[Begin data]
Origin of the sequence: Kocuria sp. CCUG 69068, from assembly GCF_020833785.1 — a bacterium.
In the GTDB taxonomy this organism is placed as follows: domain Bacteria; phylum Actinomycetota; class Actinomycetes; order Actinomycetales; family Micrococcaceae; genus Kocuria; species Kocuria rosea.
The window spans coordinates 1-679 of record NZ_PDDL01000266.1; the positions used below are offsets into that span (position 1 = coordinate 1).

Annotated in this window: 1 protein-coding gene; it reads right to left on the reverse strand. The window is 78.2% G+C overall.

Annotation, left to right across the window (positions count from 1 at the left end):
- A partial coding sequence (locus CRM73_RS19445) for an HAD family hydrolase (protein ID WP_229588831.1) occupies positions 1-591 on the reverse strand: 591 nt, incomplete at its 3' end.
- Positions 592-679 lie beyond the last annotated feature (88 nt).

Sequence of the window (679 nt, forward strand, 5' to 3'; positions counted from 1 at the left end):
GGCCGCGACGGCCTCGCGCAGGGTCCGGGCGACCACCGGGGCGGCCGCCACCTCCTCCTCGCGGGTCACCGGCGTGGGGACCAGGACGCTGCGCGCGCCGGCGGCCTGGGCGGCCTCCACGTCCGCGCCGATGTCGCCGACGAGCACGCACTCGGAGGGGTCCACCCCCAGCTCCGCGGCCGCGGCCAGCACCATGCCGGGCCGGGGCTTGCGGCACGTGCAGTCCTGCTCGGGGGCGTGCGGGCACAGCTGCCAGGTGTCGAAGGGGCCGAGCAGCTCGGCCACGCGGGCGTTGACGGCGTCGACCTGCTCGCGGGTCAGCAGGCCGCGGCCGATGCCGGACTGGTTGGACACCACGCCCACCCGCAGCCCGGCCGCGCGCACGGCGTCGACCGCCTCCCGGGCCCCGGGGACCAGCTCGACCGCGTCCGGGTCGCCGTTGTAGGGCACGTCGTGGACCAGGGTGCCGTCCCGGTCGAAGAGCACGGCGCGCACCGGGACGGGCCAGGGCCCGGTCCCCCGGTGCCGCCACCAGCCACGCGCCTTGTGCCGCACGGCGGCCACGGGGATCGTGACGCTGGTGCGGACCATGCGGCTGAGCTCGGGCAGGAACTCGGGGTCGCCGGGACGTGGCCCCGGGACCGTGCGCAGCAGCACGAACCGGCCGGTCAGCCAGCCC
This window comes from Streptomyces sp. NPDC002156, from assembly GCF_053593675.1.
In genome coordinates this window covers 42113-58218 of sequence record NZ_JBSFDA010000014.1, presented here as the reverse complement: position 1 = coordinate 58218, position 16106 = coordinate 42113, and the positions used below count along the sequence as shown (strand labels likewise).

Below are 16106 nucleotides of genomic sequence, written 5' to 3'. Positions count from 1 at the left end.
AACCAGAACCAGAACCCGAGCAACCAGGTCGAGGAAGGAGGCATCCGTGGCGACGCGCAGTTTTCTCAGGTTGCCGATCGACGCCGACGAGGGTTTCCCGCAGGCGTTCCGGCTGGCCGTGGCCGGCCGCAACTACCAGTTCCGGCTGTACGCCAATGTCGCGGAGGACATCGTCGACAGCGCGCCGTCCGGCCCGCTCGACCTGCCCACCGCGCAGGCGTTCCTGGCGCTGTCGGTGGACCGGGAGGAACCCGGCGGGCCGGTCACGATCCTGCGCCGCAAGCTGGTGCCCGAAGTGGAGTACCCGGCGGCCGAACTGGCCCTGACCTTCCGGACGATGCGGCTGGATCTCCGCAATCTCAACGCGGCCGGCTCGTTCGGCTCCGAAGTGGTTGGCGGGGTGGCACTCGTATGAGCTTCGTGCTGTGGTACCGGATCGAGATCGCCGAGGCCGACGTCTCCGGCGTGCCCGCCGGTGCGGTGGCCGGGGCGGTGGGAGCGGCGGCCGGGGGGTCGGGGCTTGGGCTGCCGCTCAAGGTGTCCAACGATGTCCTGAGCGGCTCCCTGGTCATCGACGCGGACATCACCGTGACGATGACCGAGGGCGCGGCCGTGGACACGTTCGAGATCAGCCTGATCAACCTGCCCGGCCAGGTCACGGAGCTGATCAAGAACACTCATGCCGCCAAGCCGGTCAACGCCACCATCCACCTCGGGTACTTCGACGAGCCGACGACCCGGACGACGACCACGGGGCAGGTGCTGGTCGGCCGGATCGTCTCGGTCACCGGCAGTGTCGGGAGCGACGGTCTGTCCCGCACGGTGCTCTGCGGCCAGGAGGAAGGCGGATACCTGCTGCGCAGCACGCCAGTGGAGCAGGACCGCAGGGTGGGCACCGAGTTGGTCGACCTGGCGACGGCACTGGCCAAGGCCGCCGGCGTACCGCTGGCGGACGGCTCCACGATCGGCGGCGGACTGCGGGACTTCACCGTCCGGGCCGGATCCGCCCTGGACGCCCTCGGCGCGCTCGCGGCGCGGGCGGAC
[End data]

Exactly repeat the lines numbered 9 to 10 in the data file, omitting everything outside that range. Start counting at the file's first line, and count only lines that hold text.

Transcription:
GGCCGCGACGGCCTCGCGCAGGGTCCGGGCGACCACCGGGGCGGCCGCCACCTCCTCCTCGCGGGTCACCGGCGTGGGGACCAGGACGCTGCGCGCGCCGGCGGCCTGGGCGGCCTCCACGTCCGCGCCGATGTCGCCGACGAGCACGCACTCGGAGGGGTCCACCCCCAGCTCCGCGGCCGCGGCCAGCACCATGCCGGGCCGGGGCTTGCGGCACGTGCAGTCCTGCTCGGGGGCGTGCGGGCACAGCTGCCAGGTGTCGAAGGGGCCGAGCAGCTCGGCCACGCGGGCGTTGACGGCGTCGACCTGCTCGCGGGTCAGCAGGCCGCGGCCGATGCCGGACTGGTTGGACACCACGCCCACCCGCAGCCCGGCCGCGCGCACGGCGTCGACCGCCTCCCGGGCCCCGGGGACCAGCTCGACCGCGTCCGGGTCGCCGTTGTAGGGCACGTCGTGGACCAGGGTGCCGTCCCGGTCGAAGAGCACGGCGCGCACCGGGACGGGCCAGGGCCCGGTCCCCCGGTGCCGCCACCAGCCACGCGCCTTGTGCCGCACGGCGGCCACGGGGATCGTGACGCTGGTGCGGACCATGCGGCTGAGCTCGGGCAGGAACTCGGGGTCGCCGGGACGTGGCCCCGGGACCGTGCGCAGCAGCACGAACCGGCCGGTCAGCCAGCCC
This window comes from Streptomyces sp. NPDC002156, from assembly GCF_053593675.1.